November FOMC: Waiting to see what happens

The Federal Open Market Committee (FOMC), the rate-setting body of the US Federal Reserve, meets on Wednesday, the day after the election. There hasn’t been an FOMC meeting in an election week since 1984. Looking back at the minutes to that meeting, the Committee didn’t hesitate to take action (they loosened policy a bit) the day after the election. However if I remember correctly, back in those days the Fed didn’t announce its decisions, but rather market participants had to deduce them from the Fed’s subsequent actions in the market. Hence the-then glamorous occupation of “Fed watcher.” Nowadays of course transparency is the name of the game and any decisions will be instantly apparent and explained in depth & detail in the Chair’s press conference.

Listening to a number of Committee members recently, they all seem to be singing the same song, which I mentioned in my Weekly Outlook of 25 SeptemberPlease sir, I want some more.” Some more fiscal stimulus, that is. That’s why I don’t expect any big changes or announcements at this meeting. I doubt if they would make any changes in policy just a few weeks before they might actually get what they’ve been pleading for. That would be a waste. 

Their forecasts in September assumed further fiscal support, but that hasn’t been forthcoming. They could downgrade their outlook somewhat as a result, although it’s pretty bleak already.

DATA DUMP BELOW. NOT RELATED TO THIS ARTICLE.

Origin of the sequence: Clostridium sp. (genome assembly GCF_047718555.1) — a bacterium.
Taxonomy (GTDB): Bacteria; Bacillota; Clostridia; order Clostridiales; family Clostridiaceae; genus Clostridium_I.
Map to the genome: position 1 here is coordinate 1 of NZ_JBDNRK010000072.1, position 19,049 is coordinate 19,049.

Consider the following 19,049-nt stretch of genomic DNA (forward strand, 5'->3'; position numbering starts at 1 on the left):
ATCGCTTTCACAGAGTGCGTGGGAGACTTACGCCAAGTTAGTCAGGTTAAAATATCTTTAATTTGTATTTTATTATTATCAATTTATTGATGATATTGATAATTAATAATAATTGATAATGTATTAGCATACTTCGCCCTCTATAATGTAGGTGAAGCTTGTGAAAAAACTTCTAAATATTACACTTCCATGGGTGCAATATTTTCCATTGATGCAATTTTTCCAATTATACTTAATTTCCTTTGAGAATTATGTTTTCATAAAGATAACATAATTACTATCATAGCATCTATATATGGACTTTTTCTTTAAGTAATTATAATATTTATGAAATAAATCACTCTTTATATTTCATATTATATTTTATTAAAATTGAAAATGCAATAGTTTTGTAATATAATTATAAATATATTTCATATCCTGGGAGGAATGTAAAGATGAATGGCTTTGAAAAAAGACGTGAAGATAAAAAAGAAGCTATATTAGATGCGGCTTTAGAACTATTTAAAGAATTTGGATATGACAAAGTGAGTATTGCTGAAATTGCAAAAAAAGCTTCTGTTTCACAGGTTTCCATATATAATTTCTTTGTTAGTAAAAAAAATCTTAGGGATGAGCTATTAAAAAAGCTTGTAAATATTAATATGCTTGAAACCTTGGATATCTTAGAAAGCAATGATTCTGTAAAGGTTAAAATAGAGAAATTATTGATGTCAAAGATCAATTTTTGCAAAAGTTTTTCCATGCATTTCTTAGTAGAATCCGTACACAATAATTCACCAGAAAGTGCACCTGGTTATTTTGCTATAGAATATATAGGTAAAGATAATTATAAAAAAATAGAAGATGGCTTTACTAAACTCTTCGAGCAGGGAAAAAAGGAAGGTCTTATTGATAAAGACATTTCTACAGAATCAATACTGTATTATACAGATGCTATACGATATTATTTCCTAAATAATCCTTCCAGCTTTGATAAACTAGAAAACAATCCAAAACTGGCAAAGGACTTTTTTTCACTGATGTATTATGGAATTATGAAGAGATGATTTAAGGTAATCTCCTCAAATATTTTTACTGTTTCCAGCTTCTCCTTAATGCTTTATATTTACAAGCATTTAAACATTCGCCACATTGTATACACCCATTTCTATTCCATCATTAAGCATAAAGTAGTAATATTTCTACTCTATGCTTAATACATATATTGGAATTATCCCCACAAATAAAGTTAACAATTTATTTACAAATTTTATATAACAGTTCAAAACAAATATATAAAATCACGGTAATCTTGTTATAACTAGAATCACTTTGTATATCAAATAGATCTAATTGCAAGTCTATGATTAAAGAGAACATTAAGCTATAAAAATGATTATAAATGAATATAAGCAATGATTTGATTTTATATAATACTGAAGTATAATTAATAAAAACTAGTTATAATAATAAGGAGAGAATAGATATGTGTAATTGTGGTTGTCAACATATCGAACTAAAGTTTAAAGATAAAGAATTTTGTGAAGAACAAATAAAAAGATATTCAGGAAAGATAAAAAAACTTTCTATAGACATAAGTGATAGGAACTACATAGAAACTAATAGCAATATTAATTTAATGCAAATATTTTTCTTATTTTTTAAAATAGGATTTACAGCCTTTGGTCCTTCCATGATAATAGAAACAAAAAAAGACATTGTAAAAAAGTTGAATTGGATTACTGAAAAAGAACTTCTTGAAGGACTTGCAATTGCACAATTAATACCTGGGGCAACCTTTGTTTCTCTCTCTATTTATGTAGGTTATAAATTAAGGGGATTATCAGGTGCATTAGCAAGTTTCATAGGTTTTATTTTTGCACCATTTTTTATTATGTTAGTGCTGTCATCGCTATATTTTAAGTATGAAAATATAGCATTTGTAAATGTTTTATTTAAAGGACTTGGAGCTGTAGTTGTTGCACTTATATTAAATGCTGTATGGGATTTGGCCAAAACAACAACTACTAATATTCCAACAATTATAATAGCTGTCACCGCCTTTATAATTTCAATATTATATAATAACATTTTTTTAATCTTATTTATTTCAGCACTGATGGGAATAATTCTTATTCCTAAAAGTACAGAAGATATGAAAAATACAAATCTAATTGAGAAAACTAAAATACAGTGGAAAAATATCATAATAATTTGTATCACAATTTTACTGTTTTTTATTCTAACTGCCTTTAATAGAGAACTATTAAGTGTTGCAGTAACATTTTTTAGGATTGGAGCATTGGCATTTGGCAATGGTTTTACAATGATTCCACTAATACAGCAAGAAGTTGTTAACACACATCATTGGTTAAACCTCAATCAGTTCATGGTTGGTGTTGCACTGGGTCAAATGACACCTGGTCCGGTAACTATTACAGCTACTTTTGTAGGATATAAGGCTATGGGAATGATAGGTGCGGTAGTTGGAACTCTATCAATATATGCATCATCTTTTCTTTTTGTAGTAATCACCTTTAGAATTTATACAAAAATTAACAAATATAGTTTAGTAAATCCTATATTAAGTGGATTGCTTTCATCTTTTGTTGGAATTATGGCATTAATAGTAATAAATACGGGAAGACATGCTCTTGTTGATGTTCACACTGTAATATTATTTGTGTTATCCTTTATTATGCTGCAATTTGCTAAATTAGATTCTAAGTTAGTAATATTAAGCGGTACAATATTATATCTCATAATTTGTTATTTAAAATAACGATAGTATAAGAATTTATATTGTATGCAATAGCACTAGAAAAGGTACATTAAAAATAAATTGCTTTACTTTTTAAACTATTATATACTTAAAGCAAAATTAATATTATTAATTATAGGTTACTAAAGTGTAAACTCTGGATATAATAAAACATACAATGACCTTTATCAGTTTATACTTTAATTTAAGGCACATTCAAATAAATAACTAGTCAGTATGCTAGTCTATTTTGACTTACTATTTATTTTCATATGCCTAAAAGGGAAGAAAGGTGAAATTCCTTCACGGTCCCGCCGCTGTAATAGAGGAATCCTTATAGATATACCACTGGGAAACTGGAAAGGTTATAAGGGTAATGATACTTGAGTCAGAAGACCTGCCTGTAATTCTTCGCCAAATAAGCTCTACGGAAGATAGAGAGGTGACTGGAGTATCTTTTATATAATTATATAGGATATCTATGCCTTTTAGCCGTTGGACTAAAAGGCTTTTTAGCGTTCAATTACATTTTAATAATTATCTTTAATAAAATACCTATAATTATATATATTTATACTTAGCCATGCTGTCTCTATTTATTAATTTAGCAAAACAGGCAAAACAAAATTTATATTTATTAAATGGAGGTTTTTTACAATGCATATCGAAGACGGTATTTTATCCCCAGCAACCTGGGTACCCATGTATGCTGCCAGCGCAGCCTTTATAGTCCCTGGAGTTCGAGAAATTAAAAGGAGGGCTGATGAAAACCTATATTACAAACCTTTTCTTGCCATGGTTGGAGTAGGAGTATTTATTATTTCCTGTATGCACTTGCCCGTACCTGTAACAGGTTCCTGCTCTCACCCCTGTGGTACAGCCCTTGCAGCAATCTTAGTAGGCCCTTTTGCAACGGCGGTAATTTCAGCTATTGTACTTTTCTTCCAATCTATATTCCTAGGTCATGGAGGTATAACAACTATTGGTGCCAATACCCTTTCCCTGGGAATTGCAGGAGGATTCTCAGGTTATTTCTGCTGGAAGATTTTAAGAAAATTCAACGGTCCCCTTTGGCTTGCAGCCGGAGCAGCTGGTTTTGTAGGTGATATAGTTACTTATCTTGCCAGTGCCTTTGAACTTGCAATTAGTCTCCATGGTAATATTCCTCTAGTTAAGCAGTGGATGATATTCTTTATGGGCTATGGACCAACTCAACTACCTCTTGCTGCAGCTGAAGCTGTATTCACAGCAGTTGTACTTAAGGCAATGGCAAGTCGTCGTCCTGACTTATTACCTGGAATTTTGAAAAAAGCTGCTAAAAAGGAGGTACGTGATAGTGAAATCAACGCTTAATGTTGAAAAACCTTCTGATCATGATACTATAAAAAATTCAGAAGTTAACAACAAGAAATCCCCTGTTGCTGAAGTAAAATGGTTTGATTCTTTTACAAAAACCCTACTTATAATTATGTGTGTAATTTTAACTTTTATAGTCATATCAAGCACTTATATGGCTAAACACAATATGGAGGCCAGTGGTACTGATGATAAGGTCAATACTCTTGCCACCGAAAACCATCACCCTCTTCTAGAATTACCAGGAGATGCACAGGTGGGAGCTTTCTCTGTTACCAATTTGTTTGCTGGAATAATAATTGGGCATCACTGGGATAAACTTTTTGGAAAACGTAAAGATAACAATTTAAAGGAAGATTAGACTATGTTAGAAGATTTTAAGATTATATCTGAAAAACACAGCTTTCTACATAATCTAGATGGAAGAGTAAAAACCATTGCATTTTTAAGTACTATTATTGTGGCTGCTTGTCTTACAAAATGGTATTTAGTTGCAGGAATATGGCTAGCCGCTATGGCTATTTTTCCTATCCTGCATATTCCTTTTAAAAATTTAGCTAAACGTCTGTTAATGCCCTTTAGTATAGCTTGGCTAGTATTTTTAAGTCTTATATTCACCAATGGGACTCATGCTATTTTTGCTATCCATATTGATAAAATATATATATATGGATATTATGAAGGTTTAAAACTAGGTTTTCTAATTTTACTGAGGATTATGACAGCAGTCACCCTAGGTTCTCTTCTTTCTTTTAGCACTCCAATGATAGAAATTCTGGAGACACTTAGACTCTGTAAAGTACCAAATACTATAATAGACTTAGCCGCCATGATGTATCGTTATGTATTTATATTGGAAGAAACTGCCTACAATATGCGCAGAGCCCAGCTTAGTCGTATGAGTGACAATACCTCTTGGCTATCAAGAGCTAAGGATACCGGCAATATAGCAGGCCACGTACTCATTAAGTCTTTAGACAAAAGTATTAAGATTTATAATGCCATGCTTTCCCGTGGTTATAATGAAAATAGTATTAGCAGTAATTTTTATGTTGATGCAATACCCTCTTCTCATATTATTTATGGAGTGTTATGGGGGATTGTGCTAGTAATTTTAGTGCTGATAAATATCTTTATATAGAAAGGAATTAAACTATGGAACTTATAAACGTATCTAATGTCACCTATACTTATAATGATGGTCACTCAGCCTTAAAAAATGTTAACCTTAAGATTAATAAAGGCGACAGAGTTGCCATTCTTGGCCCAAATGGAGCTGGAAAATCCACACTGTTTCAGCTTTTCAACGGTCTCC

In their forward guidance, they said they would be “prepared to adjust the stance of monetary policy, if appropriate” and that they would take into account “readings on public health, labor market conditions, inflation pressures and inflation expectations, and financial and international developments.” I could imagine that they add something more specific about fiscal developments into their criteria. The Fed tries to stay out of direct involvement in politics though so we can’t expect too much along those lines.

We’ll probably have to wait for the press conference to hear what the Committee members are thinking nowadays about further measures, particularly concentrating purchases in the long end of the market (as the Bank of Canada announced this week that it would do) or full-blown yield curve control (which I don’t expect yet). Fed Chair Powell is likely to provide some insight into how the Committee members’ thinking is developing about these matters. The other major topic to be addressed at the press conference is of course the Committee’s view on the economy, taking into account the worsening pandemic and the results of the election. 

Otherwise, I just expect the Committee to once again stress its commitment to

use “its full range of tools to support the US economy” and emphasize the

crucial role that the virus will play in determining the path of the economy, especially given the recent surge in cases. 

 

If you want to take a position on the meeting, EUR/USD would seem to be better than USD/JPY to get the most “bang for your buck.”

Marshall Gittler

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